9 December

National Pastry Day

Pastry War Margarita

So we are drinking a...

Pastry War Margarita

Flaky, shortcrust, filo, puff or choux - there's a pastry for everyone! And not that we ever need an excuse to indulge but today is National Pastry Day so we're jumping on this tasty bandwagon.

A plethora of pastry-based goods are available to us today but the humble pastry has its roots in ancient and classical times. It's thought that the ancient Egyptians, Romans and Greeks all used pastry, namely a filo-type pastry, to make honey cakes, fruit pastries, sweet tarts and dumplings. Fast forward to the Mediaeval period and we start to see evidence of the shortcrust and puff versions that we're more familiar with today. In the 17th century, pastry became extremely fashionable, with bakers creating elaborately decorated centrepieces for their high society patrons.

And as much as today is all about pastry, its modest ingredients wouldn't amount to much without the artistry, skill and vision of the pastry chef. It's not an easy job, and most pâtissiers spend decades refining their skills. So let's celebrate this humble dough and the masters who create these delectable sweet and savoury delights with a Pastry War Margarita.

It's also the world's longest-running soap's birthday

Ever since America's TV series As the World Turns finished its epic run in 2010, Britain's Coronation Street has been the world's longest-running soap opera.

The tale of life in the fictional town of Weatherfield (based on Salford in Greater Manchester, England) debuted on this day in 1960. Over the decades it has featured guest appearances ranging from Prince Charles to Sir Ian 'Gandalf' McKellen, and some of its early stars have worked on the show for over fifty years. We are toasting its impressive longevity with a Coronation Cocktail No. 1.

Lucius Beebe's Birthday

Restaurant critic, bon viveur, snappy dresser, photographer, drinks geek and author, inter alia, of The Stork Club Bar Book, Lucius Beebe, known a little unkindly as "Luscious Lucius" was born on this day in 1902.

Famous for his wardrobe, his wit, and his appetite for food and drink, the luscious one owned multiple fur-lined overcoats, enough jewellery to put a lady of the night to shame and a wardrobe full of handmade shoes and bespoke suits, not to mention two private railroad cars, his era's answer to the private jet. Responsible for lines such as "With only one or two exceptions there are no two of New York's restaurant writers who can pass the mutual time of day without the possibility of a stabbing," Beebe once memorably described New York as "Babylon-on-the-Hudson".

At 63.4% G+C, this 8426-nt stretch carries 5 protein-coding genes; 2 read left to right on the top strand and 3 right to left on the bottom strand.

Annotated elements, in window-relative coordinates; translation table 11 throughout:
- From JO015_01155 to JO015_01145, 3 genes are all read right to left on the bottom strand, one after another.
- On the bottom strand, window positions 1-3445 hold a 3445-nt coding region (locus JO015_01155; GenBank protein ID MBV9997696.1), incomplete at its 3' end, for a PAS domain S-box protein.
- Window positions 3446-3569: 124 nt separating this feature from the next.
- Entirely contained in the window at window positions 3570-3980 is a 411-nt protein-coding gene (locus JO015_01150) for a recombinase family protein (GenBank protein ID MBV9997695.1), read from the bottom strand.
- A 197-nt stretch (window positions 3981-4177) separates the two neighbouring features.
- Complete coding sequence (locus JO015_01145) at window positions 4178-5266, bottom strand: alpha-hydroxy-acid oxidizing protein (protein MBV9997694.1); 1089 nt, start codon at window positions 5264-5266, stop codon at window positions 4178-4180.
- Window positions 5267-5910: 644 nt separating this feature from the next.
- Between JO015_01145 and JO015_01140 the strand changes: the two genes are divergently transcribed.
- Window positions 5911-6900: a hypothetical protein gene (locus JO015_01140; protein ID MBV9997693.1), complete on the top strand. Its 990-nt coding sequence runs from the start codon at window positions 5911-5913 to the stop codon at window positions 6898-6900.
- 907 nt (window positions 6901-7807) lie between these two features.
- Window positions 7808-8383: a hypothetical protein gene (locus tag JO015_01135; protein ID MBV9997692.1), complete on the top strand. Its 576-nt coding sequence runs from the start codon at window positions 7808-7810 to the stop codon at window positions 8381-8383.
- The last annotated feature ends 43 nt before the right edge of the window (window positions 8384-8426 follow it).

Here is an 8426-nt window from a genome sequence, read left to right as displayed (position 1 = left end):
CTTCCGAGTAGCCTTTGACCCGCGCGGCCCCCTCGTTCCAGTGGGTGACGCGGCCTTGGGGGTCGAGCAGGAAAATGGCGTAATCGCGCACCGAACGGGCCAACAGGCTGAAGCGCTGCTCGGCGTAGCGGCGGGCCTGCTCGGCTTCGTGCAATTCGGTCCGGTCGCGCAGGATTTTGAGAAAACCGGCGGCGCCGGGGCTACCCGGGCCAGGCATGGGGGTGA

We are toasting him, naturally, with a Stork Club, named for the venue he celebrated in print.

It's also British toll roads birthday

Way, way back in 1888, a government act asked local authorities to take responsibility for looking after roads, getting rid of one of the more inequitable forms of taxation in the UK, the toll road.

A few toll bridges still remained, it looked as though the notion of paying to use a road in the UK had gone out with the ark. No longer, however. In 2003, the London government brought in the Congestion Charge, and then, on this day, the M6 toll motorway opened, offering people with money to spare a chance to escape the congestion around Brum and line the pockets of Midland Expressway Limited with a charge that can rise to over a tenner a pop.

In our own tax utopia, the only taxation would be purchase tax proportioned according to how luxurious the product the tax was being applied to was, and transport network infrastructure would be central government-funded. However, in the recognition that governments need to spread taxes so non of us actually realise that how much tax we are paying, we're drinking the Income Tax Cocktail - basically a Bronx, with extra bitters.

It's also the anniversary of the Great Smog

This day in 1952, a toxic cloud of smog, enriched with sulphuric acid, hydrochloric acid, smoke and fluorides, finally cleared from London, where it had hovered for the previous four days.

At least four thousand people died during the Great Smog, and probably many more. A product of freak weather combined with coal fires and industrial pollution, it turned the London air into a chilly, brownish, toxic soup. But it wasn't all bad. The Great Smog did for air quality what the Big Stink of 1858 did for sanitation - we have it to thank for the Clean Air Act of 1956, one of the first modern pieces of environmental legislation.

In memory of those bygone times, when folk naively burnt coal fires without so much as a thought for so much as pollution, let alone carbon cost, we are enjoying a Velvet Fog, a very palatable concoction by the always-reliable Dale DeGroff.

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